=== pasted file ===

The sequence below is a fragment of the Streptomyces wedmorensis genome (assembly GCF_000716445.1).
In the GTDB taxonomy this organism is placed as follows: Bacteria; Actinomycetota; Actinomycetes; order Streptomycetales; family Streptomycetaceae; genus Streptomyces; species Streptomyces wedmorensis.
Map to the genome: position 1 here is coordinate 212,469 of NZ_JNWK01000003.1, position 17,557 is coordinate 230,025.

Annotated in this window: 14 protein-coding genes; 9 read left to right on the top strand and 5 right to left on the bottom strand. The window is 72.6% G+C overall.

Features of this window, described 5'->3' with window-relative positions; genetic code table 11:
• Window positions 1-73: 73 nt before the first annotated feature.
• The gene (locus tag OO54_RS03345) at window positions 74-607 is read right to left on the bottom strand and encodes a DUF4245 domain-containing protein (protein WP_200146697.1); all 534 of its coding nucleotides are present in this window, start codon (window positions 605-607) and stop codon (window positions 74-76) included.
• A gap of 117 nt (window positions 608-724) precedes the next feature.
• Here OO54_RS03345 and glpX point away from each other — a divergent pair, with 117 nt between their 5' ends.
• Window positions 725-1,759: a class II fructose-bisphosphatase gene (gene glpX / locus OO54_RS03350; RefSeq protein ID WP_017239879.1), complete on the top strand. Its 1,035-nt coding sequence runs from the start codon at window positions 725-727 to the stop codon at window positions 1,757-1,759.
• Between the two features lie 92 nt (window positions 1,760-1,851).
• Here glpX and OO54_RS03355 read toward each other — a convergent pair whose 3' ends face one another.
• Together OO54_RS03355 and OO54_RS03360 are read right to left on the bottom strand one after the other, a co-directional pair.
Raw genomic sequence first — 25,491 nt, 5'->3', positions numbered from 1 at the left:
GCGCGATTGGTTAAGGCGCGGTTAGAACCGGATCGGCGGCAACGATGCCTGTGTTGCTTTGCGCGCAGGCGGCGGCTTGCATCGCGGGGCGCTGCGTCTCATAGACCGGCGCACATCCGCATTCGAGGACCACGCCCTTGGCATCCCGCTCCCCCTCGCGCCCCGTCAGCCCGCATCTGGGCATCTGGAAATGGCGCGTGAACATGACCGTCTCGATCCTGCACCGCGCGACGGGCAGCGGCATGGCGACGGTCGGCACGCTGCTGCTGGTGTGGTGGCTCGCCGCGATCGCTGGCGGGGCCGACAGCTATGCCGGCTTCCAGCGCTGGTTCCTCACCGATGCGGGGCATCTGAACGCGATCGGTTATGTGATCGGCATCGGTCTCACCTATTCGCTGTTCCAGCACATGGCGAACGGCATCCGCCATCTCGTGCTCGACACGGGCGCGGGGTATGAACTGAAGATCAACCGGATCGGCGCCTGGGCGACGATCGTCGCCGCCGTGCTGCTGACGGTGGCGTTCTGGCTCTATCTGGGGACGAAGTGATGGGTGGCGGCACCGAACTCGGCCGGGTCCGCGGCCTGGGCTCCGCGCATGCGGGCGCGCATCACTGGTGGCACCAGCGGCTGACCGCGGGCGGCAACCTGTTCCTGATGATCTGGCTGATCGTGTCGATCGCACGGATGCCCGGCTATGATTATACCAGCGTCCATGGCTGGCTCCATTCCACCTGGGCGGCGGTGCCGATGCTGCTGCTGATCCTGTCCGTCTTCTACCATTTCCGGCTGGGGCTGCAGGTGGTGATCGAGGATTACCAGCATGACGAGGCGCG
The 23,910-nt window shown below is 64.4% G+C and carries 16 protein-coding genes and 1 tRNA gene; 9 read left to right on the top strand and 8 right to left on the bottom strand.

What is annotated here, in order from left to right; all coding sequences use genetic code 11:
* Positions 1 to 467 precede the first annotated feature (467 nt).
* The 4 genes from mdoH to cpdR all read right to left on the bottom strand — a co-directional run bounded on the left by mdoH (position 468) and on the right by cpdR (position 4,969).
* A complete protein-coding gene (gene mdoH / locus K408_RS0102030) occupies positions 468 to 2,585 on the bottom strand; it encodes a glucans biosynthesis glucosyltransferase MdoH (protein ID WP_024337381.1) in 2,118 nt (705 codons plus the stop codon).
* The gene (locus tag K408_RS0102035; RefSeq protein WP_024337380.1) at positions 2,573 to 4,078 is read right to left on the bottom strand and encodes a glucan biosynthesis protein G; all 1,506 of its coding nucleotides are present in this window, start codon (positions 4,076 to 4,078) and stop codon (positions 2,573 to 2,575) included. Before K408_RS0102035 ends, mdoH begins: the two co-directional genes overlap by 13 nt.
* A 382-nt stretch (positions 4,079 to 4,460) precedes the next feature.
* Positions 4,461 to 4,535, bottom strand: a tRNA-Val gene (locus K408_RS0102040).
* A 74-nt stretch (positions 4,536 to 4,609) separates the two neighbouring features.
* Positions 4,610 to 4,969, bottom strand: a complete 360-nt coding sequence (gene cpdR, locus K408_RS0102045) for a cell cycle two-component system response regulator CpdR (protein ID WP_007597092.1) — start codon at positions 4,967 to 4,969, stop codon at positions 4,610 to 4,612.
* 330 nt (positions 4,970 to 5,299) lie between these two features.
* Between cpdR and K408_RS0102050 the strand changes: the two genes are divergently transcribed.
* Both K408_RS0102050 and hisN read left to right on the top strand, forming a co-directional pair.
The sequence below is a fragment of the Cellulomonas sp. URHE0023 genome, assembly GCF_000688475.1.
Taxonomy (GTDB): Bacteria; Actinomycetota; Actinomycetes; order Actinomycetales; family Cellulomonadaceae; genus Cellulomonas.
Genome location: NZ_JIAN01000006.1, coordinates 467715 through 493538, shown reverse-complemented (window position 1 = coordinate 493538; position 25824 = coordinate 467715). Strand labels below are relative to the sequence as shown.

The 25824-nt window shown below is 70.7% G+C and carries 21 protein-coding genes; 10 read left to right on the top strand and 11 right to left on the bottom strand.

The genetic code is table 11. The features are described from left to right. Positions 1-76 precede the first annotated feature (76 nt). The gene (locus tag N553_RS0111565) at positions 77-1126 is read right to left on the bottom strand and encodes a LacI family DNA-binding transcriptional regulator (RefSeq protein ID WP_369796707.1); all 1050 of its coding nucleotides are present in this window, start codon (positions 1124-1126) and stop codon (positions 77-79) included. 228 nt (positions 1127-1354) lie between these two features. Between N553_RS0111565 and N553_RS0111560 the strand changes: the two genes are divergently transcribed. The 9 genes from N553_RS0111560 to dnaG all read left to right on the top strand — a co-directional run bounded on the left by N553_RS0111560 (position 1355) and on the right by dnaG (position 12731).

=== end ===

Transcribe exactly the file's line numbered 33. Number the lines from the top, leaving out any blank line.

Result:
The genetic code is table 11. The features are described from left to right. Positions 1-76 precede the first annotated feature (76 nt). The gene (locus tag N553_RS0111565) at positions 77-1126 is read right to left on the bottom strand and encodes a LacI family DNA-binding transcriptional regulator (RefSeq protein ID WP_369796707.1); all 1050 of its coding nucleotides are present in this window, start codon (positions 1124-1126) and stop codon (positions 77-79) included. 228 nt (positions 1127-1354) lie between these two features. Between N553_RS0111565 and N553_RS0111560 the strand changes: the two genes are divergently transcribed. The 9 genes from N553_RS0111560 to dnaG all read left to right on the top strand — a co-directional run bounded on the left by N553_RS0111560 (position 1355) and on the right by dnaG (position 12731).